Our Stormy Long-Range Forecast, and the Risks It Poses

It's sometimes said that no individual storm, flood, drought or wildfire can be specifically attributed to climate change.

That may be true but Kevin Trenberth, one of the world's most prominent climate scientists, says it misses the point.

Sure, we've always had extreme weather events. But, he argues, they are more frequent and more intense because of climate impacts. And that's important.

"The environment in which all storms form has been changed by human activity," Trenberth says. Thus the storms have been affected, too.

kevin trenberthTrenberth spoke to a group of reporters at National Center for Atmospheric Research (NCAR), where I'm on a fellowship this week. An MIT-trained meteorologist and a native of New Zealand, he was a lead author of the 1995, 2001 and 2007 IPCC reports and he has led NCAR's Climate Analysis Section since the late 1980s. In other words, he knows his climate science.

Let's be clear about the claim he is making: Trenberth is not saying that climate change caused this year's severe Mississippi River flooding, Texas drought, Arizona wildfire, heavy rains in Memphis or tornadoes in Joplin or Tuscaloosa.

He is, however, saying that those extreme weather events -- those storms, as well as last year's floods in India and Pakistan, and a heat wave in Russia -- were almost surely made more extreme because of climate change.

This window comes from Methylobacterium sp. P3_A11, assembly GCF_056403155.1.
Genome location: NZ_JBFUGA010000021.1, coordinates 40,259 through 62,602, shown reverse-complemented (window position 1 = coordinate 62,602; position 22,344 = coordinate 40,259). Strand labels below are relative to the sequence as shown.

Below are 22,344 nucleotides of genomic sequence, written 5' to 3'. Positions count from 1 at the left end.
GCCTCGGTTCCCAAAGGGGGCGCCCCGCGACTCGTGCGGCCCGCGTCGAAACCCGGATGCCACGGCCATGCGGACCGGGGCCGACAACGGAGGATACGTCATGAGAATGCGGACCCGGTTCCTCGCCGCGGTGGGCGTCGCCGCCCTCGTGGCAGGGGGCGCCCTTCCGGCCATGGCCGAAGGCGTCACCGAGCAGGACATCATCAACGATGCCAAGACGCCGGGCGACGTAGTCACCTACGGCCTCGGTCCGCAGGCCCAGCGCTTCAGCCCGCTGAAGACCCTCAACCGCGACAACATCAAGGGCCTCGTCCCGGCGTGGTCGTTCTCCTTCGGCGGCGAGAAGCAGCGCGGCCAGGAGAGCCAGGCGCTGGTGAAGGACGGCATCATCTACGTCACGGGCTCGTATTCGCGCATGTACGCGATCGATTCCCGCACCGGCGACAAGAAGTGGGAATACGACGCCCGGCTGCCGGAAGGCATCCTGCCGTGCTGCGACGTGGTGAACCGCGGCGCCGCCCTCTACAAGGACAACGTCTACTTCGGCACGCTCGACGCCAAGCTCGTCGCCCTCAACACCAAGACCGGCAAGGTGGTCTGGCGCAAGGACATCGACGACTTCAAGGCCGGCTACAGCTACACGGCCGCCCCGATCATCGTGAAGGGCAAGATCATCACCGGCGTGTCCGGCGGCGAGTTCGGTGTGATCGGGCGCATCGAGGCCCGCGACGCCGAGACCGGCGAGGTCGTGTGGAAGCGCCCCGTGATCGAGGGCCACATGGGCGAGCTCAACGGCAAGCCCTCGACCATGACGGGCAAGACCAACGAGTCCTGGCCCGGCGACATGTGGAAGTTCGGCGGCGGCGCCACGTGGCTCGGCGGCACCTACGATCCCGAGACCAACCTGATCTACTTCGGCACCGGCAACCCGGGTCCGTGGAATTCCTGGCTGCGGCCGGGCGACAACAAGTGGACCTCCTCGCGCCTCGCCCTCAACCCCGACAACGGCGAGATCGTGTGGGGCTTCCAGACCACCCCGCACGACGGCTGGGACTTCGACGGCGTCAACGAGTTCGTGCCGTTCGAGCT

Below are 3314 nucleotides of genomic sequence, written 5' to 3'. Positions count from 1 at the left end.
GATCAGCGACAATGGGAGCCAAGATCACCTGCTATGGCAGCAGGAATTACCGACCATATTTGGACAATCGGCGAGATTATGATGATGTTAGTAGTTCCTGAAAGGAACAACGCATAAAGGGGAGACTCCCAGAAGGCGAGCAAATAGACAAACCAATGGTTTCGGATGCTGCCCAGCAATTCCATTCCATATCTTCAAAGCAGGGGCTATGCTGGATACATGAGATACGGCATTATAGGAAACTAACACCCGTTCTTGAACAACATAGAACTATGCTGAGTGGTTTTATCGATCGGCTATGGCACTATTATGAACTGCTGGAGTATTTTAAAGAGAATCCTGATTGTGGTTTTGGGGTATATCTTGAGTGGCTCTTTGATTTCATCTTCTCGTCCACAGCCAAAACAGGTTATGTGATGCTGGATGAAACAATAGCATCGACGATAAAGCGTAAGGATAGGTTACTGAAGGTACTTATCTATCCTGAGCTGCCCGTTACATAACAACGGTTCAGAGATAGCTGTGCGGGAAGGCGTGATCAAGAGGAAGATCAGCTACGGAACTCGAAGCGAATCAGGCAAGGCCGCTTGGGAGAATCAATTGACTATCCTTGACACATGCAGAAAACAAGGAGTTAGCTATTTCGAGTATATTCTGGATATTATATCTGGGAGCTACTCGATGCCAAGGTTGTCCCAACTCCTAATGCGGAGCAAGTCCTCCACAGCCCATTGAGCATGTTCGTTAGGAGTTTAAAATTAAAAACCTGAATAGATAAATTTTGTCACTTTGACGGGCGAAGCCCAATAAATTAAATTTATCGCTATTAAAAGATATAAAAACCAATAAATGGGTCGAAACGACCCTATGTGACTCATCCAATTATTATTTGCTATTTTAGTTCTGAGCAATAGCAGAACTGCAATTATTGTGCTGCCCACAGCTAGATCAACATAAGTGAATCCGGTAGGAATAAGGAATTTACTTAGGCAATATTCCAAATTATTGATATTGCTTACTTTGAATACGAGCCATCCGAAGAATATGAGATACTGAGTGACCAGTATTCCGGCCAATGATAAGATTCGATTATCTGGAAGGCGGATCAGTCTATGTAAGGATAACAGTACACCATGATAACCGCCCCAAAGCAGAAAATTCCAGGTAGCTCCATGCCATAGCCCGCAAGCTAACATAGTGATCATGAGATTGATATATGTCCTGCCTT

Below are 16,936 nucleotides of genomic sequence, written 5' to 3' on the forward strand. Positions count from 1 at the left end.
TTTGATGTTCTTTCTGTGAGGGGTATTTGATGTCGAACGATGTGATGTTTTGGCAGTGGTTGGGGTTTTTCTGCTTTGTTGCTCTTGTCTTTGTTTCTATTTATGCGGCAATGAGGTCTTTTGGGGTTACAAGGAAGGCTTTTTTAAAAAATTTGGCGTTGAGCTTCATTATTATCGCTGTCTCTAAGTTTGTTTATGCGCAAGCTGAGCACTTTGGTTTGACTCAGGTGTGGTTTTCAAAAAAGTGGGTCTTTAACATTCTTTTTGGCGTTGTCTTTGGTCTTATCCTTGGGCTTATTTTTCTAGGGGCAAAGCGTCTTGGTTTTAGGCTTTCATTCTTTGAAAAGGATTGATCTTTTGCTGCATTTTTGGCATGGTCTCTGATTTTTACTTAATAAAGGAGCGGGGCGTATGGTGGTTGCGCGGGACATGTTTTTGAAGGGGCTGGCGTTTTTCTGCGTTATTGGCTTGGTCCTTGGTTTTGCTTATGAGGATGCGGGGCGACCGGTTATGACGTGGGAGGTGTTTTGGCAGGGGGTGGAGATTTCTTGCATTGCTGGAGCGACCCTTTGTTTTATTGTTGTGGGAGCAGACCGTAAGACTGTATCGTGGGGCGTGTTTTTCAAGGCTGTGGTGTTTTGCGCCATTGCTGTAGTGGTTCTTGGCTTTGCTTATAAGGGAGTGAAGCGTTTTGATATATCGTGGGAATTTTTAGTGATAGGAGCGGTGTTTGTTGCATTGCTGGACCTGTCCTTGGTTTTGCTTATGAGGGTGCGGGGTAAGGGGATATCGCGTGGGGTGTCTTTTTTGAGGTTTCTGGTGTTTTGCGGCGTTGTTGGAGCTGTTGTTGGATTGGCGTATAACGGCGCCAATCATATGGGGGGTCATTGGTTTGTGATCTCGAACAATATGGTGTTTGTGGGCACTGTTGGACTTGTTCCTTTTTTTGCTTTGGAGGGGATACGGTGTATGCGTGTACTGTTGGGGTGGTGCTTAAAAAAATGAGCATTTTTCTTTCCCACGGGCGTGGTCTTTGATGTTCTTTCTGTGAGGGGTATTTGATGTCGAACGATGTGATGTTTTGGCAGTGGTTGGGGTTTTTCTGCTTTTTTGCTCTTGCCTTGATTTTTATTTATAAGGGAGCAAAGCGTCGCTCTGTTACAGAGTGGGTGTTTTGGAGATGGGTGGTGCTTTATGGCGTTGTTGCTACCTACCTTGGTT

His argument is logical and not complicated: Climate change has increased air temperatures -- 2010 was the warmest year on record -- and so the atmosphere can absorb more moisture. For each degree C of warming, the air can hold about 7 percent more water, he said. At the same time, higher temperatures lead to greater evaporation and surface drying, thereby increasing the intensity and duration of drought.

In a recent report [PDF download], Trenberth wrote:

Hence, storms, whether individual thunderstorms, extratropical rain or snow storms, or tropical cyclones, supplied with increased moisture, produce more intense precipitation events. Such events are observed to be widely occurring, even where total precipitation is decreasing: 'it never rains but it pours!'

To be sure, other scientists are reluctant to draw connections between global warming and the frequency and intensity of storms.  Some argued after Hurricane Katrina in 2005 that the Atlantic Ocean was then at the peak of a natural 20- to 30-year-storm cycle. Here's another skeptical view of the climate-hurricane connection from the conservative American Enterprise Institute. But Trenberth by no means alone in his view. Here's a very readable paper [PDF , download] on hurricanes and global warming that he co-authored with NCAR's James Harrell and Greg Holland, Robert Corell of the American Meteorological Society and Michael McCracken of the Climate Institute -- all of them highly respected scientists.

This debate matters, for obvious reasons: The human as well as the economic costs of extreme weather are staggering.

Those costs are rarely factored into the equation when opponents of climate regulation say that the U.S. economy can't afford to put a price on CO2, or switch to cleaner fuels. But they are undeniably real.

Next page: Climate and hurricane intensity